After speaking with Jess she informed me of a beginners class in Hampton park, although still anxious I convinced myself, with a lot of encouragement from my wife, I attended the class, from the first time I hit the Djembe I felt a feeling that I had never felt before – it was like I had finally found something that brought a smile and excitement to me.
For once in a very long time I knew it was something I wanted to continue & challenge myself. Not only did I love it but I also made and continue to make new friends. It has been just over a year since I played my first Djembe and am enjoying it more & more, now even my wife has starting playing”
“For me the djembe is a powerful entity for humans to channel great energy and to transmit this energy in a joyous and spiritual way. Key aspects of the djembe and its culture for me are; The joy it transmits, The meditative aspect of drumming, The community and union that is created through playing the djembe which incompasses any gathering of people for any reason where listeners dancers and players all come toghether to share the vibration.
The healing benefits of playing, The death of ego that must occur to go deeper into the music, The connection to the natural world, The fact that it makes me feel great. I feel the djembe has 3 and in most cases 4 spirits.
1) the spirit of the animal that lived in the skin 2) the spirit of the tree that the drum is made from, 3)the spirit of the person that made it 4) the spirit of the peron who repairs the skin/drum when needed.
I am a woodworker/artisan and beleive the carving is important but most of all its the intention that goes behind the making and carving and reskinning. Why not try blessing and thanking the skin and when soaking it in water why not with energy crystals such as amber or amethyst, quartz etc.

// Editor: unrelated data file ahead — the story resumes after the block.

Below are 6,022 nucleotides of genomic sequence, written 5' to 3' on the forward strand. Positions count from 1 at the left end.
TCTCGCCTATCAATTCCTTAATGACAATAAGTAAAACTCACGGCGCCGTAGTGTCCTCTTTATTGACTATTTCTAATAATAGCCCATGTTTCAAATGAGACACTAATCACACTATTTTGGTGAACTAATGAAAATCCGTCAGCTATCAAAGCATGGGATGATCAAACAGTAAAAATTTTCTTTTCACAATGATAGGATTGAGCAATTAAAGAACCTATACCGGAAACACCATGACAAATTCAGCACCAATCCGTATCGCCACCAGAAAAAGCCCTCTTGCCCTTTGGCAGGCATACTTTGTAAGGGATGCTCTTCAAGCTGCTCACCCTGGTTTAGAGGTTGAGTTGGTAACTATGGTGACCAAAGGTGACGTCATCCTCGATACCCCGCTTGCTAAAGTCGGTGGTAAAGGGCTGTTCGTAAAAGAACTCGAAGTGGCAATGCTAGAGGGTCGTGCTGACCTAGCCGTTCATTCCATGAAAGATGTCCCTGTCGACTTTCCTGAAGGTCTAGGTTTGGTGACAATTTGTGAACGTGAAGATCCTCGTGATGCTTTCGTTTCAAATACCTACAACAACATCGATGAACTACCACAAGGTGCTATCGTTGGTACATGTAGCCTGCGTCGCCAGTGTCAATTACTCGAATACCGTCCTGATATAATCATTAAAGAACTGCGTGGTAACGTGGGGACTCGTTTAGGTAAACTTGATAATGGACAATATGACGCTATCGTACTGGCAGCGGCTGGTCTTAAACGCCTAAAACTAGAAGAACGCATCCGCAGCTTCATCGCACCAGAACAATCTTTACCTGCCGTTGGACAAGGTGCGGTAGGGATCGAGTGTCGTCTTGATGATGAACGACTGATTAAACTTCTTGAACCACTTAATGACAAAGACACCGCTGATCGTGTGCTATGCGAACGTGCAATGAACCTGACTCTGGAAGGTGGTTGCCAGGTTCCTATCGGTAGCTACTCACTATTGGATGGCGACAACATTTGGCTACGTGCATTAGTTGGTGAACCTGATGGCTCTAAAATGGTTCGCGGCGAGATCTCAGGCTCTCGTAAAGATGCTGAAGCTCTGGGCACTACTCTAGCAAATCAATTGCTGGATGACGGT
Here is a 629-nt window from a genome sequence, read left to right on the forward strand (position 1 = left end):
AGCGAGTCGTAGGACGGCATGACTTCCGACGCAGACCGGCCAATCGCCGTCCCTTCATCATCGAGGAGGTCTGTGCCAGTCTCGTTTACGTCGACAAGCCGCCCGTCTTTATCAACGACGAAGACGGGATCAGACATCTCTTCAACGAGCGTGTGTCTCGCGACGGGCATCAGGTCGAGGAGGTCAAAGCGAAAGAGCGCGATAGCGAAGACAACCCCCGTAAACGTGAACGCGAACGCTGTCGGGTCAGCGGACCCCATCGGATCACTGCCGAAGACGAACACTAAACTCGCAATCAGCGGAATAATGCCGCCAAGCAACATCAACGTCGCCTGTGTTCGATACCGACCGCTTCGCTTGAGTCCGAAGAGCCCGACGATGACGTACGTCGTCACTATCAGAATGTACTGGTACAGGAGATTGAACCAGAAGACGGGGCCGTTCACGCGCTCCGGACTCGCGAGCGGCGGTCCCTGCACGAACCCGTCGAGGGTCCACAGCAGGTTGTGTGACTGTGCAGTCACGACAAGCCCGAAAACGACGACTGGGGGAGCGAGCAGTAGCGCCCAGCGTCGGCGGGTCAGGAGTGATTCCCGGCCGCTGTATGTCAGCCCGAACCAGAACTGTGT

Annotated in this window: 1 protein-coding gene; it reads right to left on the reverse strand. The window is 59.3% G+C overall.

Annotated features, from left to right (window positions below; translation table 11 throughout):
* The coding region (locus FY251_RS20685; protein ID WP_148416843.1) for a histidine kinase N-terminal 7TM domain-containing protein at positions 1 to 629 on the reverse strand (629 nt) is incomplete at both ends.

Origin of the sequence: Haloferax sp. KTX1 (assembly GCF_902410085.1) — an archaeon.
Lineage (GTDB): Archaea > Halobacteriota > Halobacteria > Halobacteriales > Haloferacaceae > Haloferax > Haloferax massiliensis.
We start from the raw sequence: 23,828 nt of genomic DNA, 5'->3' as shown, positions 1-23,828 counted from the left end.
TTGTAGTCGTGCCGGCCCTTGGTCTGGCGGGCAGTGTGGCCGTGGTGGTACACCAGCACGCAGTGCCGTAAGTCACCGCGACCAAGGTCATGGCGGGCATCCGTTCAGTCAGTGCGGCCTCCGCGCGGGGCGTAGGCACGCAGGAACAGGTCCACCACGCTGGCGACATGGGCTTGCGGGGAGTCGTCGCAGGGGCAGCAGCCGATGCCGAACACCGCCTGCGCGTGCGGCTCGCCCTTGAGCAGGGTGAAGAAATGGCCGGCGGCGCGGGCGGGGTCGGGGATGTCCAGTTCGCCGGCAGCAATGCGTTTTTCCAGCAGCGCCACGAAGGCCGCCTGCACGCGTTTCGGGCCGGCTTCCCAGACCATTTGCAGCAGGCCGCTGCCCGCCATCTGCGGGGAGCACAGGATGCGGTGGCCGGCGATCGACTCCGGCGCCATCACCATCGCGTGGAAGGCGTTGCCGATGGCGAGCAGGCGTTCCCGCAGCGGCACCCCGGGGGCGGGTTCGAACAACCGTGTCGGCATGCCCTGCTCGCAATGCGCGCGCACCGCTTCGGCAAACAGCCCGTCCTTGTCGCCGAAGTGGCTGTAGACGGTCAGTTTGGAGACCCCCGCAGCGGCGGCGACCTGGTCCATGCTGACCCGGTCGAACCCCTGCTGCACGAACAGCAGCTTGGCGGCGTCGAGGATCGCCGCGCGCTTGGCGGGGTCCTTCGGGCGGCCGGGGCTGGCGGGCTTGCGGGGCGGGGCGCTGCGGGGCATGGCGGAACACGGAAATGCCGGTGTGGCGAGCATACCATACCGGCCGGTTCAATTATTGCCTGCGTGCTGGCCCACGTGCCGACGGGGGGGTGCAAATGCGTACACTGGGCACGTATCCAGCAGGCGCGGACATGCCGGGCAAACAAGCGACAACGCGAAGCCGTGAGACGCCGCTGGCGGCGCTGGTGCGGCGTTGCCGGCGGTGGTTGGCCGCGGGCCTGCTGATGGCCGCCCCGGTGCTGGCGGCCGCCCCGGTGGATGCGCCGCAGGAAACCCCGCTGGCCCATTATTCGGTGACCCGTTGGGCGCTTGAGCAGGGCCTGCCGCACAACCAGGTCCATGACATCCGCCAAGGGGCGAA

Rather than boring you with my own story and history of drumming i would like to encourage you to go deeper with your drumming. Meditate with your drum, talk to it give it a name, realise that the music isn´t all you its the djembe and the others playing and the energy you are channeling and transmiting. Be conscious of breath and posture, push through pain with joy, give good energy when drumming , drum from your soul not your head. Play with as many people and in as many situations as possible, learn by your drumming experiences and allow drumming to vitalize your life. Try to drum where there is dance or all in a circle or with fire present or with singing so the energy builds.
I currently live in Tasman near Nelson( South Island, New Zealand) and shall be making and repairing drums and running some workshops soon around expressing and healing yourself with drumming and also workshops on the meditative side of drumming, connecting to power animals and the natural world namely, the 5 elements.
I am blessed to be around other great drummers and dancers here in nelson and would like to promote them and their work too, they are Kimberley Anderson , Rob De Leeuw Miro Klima and Annika Wagenhoff. Happy drumming, Ross